Greater Good Magazine. (2019). What is Mindfulness. Retrieved from: https://greatergood.berkeley.edu/topic/mindfulness/definition

Self-Care and the Solo Traveler

I've always been tethered to this incessant curiosity about the lives lead by others in foreign sectors of the world, in the most beautiful places in the world, in the most peace-inducing countries and communities of the world. A. Gide melodiously posited that people cannot discover new oceans unless they muster the courage to lose sight of the shore. Travel is the tool with which you view the world's different shores through others' eyes.

There's so much to think about when traveling alone, and as a woman traveling by herself, there are even more hurdles to jump and fears to assuage. During my recent travels, I curated a list of self-care strategies and must-do's for those intrepid souls who venture to see the world on their own. 

1. Plan ahead and create an itinerary for your stay. For planners like myself, this was imperative. I found it beneficial to have a semi-structured schedule detailing my excursions, shopping trips, and solo dinner dates. I promised myself that I would not remain confined to my comfortable hotel room, but that I would play sleuth to all that the cities had to offer. If you aren't much of a planner, the laid back approach would work just as well. But what's the point of visiting such culturally rich places if you have no plan to enjoy it?

2. Create a budget and try to stick to it. Budgeting is critical when visiting a foreign place; it allows you to keep track of your spending and not overspend. Making a budget, I think, also helps keep YOU in check. Try and spend the money on making memories during your stay instead of spending on frivolous items that won't foster a connection with your destination. Also, I realized that if I did not overspend while on vacation, I did not worry as much about money when I returned back to my reality at home. 

3. Keep your personal safety as a top priority. Be aware of your surroundings. Just to add an additional layer of protection, I brought mace, and I made sure to have a tour guide that I felt safe with. Furthermore, keeping in contact with my family was imperative. Lastly, it was key to keep my external charger with me just in case my battery drained or my phone died. Making sure to have the number of your hotel is important as well. While traveling solo is fun, it’s key to ensure that you’re being practical and making smart decisions.

4. Practice gratitude daily and make time to reflect. Each day, I wrote in my gratitude journal on my phone and read my bible. This trip was a luxury some cannot afford; therefore, I chose to relish in the moment that I had to reconnect with myself, learn more about myself, and meditate on how blessed I was. Identifying what you're grateful for opens your awareness to more things to be grateful for. What you put into the universe, it sends back to you.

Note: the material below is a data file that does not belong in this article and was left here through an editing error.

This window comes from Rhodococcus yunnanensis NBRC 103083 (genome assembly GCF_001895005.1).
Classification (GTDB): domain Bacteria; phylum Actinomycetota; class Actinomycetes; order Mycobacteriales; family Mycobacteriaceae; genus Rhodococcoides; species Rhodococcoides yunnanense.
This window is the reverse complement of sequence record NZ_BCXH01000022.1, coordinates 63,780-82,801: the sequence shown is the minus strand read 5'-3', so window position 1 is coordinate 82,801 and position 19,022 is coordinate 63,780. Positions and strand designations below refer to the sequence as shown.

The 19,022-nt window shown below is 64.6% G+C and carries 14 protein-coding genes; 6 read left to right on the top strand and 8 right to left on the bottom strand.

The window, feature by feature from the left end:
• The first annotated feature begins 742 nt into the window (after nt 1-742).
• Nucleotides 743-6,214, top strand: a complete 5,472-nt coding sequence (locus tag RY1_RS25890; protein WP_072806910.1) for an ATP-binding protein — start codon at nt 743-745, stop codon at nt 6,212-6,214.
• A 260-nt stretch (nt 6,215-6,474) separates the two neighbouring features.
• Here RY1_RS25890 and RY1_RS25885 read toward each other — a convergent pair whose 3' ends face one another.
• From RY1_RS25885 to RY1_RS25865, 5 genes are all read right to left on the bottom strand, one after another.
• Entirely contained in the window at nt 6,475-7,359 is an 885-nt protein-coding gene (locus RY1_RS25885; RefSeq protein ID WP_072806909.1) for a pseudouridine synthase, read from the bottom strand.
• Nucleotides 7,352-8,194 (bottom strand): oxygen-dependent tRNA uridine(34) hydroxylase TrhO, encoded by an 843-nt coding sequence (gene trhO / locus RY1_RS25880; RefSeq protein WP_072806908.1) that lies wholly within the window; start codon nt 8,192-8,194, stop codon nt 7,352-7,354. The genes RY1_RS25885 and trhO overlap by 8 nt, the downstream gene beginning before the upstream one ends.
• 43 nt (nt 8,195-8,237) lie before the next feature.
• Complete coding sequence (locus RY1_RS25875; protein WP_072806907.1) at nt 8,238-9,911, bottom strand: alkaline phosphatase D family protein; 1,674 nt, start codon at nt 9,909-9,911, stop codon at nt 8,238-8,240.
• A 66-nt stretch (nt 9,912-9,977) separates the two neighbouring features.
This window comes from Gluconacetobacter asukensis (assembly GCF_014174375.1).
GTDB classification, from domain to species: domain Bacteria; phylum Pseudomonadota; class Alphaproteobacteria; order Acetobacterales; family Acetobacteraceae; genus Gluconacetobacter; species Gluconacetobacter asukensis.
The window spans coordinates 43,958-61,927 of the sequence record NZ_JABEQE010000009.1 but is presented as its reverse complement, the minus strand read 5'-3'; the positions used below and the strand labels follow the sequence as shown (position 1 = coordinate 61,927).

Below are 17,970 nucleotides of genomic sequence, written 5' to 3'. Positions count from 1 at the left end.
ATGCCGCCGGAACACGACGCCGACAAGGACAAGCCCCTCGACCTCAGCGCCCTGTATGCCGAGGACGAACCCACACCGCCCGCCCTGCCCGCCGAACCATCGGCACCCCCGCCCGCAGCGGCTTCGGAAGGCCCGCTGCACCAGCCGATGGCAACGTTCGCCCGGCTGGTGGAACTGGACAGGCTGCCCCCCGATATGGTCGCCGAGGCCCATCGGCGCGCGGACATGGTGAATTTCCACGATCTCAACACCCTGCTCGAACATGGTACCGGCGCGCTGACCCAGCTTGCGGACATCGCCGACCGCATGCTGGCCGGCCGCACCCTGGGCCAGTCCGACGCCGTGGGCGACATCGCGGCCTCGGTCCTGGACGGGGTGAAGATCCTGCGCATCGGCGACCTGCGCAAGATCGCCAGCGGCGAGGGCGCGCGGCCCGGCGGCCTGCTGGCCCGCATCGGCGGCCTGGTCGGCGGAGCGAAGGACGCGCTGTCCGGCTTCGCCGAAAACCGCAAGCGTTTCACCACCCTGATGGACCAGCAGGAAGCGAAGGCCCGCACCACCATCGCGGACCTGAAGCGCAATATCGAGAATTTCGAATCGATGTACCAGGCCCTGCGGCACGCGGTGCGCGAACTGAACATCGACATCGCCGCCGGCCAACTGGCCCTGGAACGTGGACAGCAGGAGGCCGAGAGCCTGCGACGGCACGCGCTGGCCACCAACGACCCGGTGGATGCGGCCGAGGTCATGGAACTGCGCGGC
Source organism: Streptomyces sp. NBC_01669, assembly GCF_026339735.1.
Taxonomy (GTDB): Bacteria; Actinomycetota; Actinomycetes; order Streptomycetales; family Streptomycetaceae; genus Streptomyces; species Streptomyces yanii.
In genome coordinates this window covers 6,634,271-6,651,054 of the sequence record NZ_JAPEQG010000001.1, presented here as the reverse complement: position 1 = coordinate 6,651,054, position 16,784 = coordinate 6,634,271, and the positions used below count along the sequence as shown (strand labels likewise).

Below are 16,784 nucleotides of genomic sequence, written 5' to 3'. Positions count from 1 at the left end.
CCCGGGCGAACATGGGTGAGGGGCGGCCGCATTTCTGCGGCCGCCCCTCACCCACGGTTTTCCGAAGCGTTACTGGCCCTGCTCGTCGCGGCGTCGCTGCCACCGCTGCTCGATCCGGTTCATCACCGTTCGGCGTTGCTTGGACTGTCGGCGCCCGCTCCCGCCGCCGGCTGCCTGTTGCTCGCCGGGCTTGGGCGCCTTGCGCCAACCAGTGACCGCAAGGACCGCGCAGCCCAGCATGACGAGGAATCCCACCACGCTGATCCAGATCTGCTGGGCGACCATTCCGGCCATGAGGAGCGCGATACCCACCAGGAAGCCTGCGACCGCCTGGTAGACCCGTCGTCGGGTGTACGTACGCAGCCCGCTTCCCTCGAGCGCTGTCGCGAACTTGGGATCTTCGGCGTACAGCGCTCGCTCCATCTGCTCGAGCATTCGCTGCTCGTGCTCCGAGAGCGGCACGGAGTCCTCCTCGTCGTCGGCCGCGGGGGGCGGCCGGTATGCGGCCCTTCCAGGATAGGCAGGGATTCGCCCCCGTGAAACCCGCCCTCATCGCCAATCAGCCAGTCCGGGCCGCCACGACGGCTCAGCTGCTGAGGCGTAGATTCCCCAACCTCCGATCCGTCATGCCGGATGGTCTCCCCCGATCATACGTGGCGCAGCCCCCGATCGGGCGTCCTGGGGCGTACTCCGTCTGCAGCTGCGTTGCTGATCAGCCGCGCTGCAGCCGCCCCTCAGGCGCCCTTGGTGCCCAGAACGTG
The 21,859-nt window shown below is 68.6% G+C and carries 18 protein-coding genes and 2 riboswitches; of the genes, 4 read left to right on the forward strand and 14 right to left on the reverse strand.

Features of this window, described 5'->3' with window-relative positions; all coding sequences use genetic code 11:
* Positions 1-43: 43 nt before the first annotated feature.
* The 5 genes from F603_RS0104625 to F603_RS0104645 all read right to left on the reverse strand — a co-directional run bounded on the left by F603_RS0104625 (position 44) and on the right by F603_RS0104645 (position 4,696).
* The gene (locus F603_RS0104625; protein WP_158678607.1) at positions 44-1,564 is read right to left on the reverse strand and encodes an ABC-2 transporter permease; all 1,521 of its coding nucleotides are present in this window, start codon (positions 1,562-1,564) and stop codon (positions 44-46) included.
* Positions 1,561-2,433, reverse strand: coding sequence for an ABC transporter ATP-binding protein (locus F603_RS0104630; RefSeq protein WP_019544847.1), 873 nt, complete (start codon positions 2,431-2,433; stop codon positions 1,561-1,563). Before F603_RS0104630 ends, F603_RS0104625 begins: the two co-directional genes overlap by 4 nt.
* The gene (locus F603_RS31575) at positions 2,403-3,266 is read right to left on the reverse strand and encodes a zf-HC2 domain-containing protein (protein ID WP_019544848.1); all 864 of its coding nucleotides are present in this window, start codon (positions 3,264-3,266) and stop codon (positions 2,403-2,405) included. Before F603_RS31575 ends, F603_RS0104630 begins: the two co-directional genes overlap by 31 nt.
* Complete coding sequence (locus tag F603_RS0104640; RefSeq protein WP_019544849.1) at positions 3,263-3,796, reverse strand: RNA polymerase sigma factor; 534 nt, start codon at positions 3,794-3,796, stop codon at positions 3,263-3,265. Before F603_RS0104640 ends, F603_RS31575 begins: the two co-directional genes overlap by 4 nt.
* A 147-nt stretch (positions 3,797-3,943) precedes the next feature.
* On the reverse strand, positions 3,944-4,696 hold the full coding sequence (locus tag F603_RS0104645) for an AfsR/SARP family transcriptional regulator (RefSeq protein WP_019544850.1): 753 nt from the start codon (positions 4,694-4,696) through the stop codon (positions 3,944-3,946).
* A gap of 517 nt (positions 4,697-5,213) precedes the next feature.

5. Engage in physical activity and eat clean. This is key. On vacation, it's easy to indulge in the delicacies that hotels offer, but being on vacation is a perfect opportunity to continue your routine of being physically active and eating well and clean. There tends to be a lot of walking, and this is a good thing. I walked a ton in Bali, but I also made it a part of my travel plan to wake up and work out. I also chose to eat healthier while on vacation because I did not want to feel guilty about falling off the "wagon" when I returned to Beijing. I chose to be disciplined. If your physical health is important to you, you don’t take a day off; you identify the lifestyle adjustments needed, and you remain consistent, even while on vacation.

6. Try something new. This is pretty much a built-in feature of traveling. Being in a foreign land is the perfect opportunity to be more adventurous and seek out new things. The main thing I wanted to do in Bali was try the swing in Ubud. It was terrifying at first, but I felt great that I had been brave enough to do it. It's making memories at it's finest. I made a deal with myself to take as many meaningful photos as possible for those times of distress and intense emotion when I needed to remember the fun I'd experienced in days past. Think about the fun you’d like to have, make a plan of action, and get to it!

7. RELAX! Unless your intention is to partake in an activity each day of your vacation, take some time to relax, read, and reflect. Sit by the pool, get a massage, take a walk along the beach (provided you're staying near one), or simply sit somewhere comfortable and journal about your experience. Traveling offers you the perfect, unencumbered opportunity to recharge. I mean, you're taking the vacation for a reason, right? Allow this quiet time to energize you and give yourself space and time to just be!

Some believe that putting yourself first is selfish. I say that putting yourself first is a necessity. You cannot pour from an empty cup, and making yourself a priority-taking care of your needs-makes you better and more equipped to help the loved ones in your life. You are your best investment. Invest wisely. Cheers to self-care.